• AndrewB (unregistered)

    You agree with yourself? You agree with what you assume other people are going to think? What's going on now?

  • x (unregistered)

    CommentSystem.getSystem().inform("frist");

    /home/Comments/Piecemeal-SQL:1: 'frist' comment not 'frist'. CommentSystem.getSystem().inform("frist"); ^ 1 error
  • Robert Kosten (unregistered)

    Use of constants, at least in an autocompleting IDE, does guard you against typos though...

  • Medinoc (unregistered)

    Didn't we already have a few articles about this specific kind of Soft Coding?

  • millimeep (cs)

    Hmmm... it looks more brillant than brilliant, and I shoud make the obligatory reference to Bobby Tables as although the author thought about the possibility of SQL changing keywords, they didn't consider injection

  • Anonymous Coward (unregistered)

    Besides using string manipulation to build SQL queries, which is a bit last decade, I see no problem with the code.

    Where's the WTF? Building query strings (specially managing the spaces between keywords) can be a bit tricky and error prone, so if someone decided to use shortcuts to do it (and again specially if they can be used in multiple places) whats the problem?

    Aren't there enough real WTF out there?

  • C.K. (unregistered)

    Looks like he tried to reinvent LINQ.

    Or given that LINQ is fairly new compared to some of the WTFs here, this may be LINQ's great granddaddy.

  • Ryan (unregistered)

    Has the number of submissions to this site become so low that this is one of the better choices? I sense that Alex is trying to juggle too many projects.

    Anyway... In addition to the excessive flexibility of this code, I assume that "mstr" is short for "master". Would typing one extra character really be that much more work so that you don't have the "mental overhead" of having to deal with abbreviations?

  • Anon (unregistered)

    Well, at least they don't need to worry about whether or not they included the spaces around " from ", etc. Of course, for extra flexibility, they should load the strings from an XML file.

  • Restart Computer Now? (unregistered) in reply to Ryan

    One?

  • Quastiophor (unregistered) in reply to Anon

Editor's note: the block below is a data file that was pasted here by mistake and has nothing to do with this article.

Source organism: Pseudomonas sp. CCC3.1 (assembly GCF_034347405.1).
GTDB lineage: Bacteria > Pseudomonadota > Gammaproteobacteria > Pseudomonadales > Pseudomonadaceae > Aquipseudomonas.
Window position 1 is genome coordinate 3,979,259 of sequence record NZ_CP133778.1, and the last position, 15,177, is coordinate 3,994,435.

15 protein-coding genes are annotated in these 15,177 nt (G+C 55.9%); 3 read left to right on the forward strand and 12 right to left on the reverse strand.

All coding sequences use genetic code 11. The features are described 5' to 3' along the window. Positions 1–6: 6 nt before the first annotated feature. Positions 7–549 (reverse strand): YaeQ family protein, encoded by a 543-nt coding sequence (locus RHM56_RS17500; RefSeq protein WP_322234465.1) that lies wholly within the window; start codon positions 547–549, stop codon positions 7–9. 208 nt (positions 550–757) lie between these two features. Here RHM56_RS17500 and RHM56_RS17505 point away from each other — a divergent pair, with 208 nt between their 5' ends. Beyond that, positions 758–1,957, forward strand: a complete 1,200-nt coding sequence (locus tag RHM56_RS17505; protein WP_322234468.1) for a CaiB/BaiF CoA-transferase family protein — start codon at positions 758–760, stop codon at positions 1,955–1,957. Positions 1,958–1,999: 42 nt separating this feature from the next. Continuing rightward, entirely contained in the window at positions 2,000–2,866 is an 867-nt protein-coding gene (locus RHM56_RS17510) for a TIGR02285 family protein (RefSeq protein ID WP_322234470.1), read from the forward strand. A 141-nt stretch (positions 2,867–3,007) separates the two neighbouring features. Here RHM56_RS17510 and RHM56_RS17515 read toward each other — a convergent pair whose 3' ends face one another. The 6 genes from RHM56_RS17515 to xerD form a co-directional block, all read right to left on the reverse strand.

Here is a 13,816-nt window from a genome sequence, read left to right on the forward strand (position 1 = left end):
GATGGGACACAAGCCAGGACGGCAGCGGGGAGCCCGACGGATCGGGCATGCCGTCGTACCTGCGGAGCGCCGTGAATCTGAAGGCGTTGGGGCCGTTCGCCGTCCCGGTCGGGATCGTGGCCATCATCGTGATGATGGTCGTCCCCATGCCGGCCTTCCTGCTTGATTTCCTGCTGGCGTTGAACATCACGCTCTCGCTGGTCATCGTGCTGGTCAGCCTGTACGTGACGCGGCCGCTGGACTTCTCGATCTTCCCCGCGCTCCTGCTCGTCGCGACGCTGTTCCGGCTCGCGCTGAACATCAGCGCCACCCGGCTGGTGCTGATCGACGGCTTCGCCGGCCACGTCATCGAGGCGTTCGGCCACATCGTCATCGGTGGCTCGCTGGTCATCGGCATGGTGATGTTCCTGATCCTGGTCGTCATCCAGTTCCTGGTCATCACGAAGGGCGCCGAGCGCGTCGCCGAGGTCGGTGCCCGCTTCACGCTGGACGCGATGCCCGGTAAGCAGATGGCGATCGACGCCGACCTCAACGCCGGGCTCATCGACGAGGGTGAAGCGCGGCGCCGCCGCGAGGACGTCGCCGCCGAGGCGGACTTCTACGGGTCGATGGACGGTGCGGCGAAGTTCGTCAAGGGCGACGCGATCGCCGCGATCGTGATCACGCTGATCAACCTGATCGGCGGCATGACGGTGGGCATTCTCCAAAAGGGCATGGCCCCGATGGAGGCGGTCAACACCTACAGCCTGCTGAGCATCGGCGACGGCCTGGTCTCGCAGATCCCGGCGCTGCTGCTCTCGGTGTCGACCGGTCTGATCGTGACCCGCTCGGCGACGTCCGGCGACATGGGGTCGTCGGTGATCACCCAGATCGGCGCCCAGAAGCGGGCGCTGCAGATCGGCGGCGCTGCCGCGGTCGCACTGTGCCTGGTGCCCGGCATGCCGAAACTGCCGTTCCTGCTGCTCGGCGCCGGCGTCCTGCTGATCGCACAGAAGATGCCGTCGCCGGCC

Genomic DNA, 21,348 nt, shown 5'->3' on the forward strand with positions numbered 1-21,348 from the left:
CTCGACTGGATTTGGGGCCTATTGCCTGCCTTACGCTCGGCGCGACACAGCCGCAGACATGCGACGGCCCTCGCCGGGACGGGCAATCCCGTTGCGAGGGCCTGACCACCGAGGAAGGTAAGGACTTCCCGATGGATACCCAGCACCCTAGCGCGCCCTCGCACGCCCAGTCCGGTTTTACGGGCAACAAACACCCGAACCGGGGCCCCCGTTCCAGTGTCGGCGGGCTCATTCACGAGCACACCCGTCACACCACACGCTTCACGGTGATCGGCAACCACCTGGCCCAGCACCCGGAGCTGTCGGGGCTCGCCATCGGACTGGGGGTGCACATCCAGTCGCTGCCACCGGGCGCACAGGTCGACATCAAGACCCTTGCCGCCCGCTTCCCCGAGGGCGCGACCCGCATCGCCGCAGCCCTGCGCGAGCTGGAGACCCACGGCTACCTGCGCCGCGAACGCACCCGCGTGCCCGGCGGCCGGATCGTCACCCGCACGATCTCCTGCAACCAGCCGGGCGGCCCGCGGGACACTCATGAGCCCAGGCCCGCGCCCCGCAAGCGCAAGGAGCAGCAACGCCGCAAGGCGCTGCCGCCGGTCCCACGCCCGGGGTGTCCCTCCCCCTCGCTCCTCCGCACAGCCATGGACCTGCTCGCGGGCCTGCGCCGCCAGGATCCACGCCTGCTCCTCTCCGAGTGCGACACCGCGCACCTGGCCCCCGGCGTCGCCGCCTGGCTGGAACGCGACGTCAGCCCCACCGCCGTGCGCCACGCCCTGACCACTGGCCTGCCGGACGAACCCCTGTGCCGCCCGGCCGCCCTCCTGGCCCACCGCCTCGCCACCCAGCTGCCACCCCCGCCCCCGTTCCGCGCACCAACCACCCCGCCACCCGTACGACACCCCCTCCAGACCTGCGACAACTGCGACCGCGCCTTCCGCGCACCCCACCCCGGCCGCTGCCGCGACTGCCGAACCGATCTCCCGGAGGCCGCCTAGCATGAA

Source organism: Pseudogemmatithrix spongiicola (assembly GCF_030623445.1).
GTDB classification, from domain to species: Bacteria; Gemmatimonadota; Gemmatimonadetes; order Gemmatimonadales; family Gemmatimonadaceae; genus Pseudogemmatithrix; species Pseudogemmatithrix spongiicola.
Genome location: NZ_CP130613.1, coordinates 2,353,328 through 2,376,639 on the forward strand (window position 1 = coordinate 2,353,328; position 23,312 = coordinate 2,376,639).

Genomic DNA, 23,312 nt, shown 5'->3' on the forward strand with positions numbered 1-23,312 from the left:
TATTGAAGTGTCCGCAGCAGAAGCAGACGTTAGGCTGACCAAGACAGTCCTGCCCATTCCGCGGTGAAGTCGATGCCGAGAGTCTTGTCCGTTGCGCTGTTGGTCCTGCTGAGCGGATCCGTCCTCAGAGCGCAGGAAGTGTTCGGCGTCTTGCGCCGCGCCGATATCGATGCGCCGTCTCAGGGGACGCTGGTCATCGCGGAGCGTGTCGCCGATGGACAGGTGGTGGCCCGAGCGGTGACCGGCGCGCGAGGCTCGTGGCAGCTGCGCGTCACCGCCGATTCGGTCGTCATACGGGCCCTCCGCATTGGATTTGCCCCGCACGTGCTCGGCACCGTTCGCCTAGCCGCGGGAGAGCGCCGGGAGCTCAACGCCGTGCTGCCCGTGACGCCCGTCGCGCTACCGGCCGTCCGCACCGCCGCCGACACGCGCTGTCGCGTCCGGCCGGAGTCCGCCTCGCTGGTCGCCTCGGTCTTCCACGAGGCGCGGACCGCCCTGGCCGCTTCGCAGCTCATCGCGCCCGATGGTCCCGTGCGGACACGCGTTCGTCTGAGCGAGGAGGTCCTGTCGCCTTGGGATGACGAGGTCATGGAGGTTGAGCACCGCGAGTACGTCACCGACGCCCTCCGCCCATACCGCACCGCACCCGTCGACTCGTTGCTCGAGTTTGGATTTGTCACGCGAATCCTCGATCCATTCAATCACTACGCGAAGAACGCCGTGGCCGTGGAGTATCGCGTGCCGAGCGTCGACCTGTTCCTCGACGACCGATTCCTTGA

Loading the strings from XML would be ideal, but perhaps this was on an embedded platform where there was no file system.

  • dkf (cs) in reply to Quastiophor
    Quastiophor:
    Loading the strings from XML would be ideal, but perhaps this was on an embedded platform where there was no file system.
    That's easy to solve. Read the XML out of a database...
  • Anonymous Coward (unregistered) in reply to Quastiophor

    U can always burn the XML into ROM, if the ROM is flashable you can change it if the end of days comes.

  • illtiz (unregistered) in reply to Ryan
    Ryan:
    Has the number of submissions to this site become so low that this is one of the better choices? I sense that Alex is trying to juggle too many projects.

    Anyway... In addition to the excessive flexibility of this code, I assume that "mstr" is short for "master". Would typing one extra character really be that much more work so that you don't have the "mental overhead" of having to deal with abbreviations?

    Nah, it looks more like hungarian notation, with "m" denoting a member and "str" the string type. I won't join this particular battle, but as far as I know, Microsoft themselves advise against such notation nowadays.

    Seeing as the actual querybuilding routine is written now, this is a valid code beautification approach to my eyes.

  • halcyon1234 (cs) in reply to Ryan
    Ryan:
    In addition to the excessive flexibility of this code, I assume that "mstr" is short for "master".

    It's not a abbreviation; it's the pronunciation of an an acronym. "mister" as in "to mist". Or mst, in the case of this website (as opposed to say, a theater with robots).

    Now repeat to yourself, it's just a website, you should really just relax.

  • Jimmy (unregistered) in reply to x

    UserSystem.getUser("x").inform("troll"); CommentSystem.getSystem().inform("failed");

    Captcha: secundum - and accurate description of 2nd poster (even computer knows it).

  • Wouter van Kleunen (unregistered)

    The sql statements are now checked compile time for spelling errors, instead of runtime. I think this is quite clever.

  • peterchen (unregistered) in reply to Anonymous Coward
    Anonymous Coward:
    U can always burn the XML into ROM, if the ROM is flashable you can change it if the end of days comes.

    Even better, it might get flashed automatically, if it's a compatible disaster.

  • Anonymous (unregistered) in reply to Quastiophor

    Looks like a previous incarnation of our SQL builder library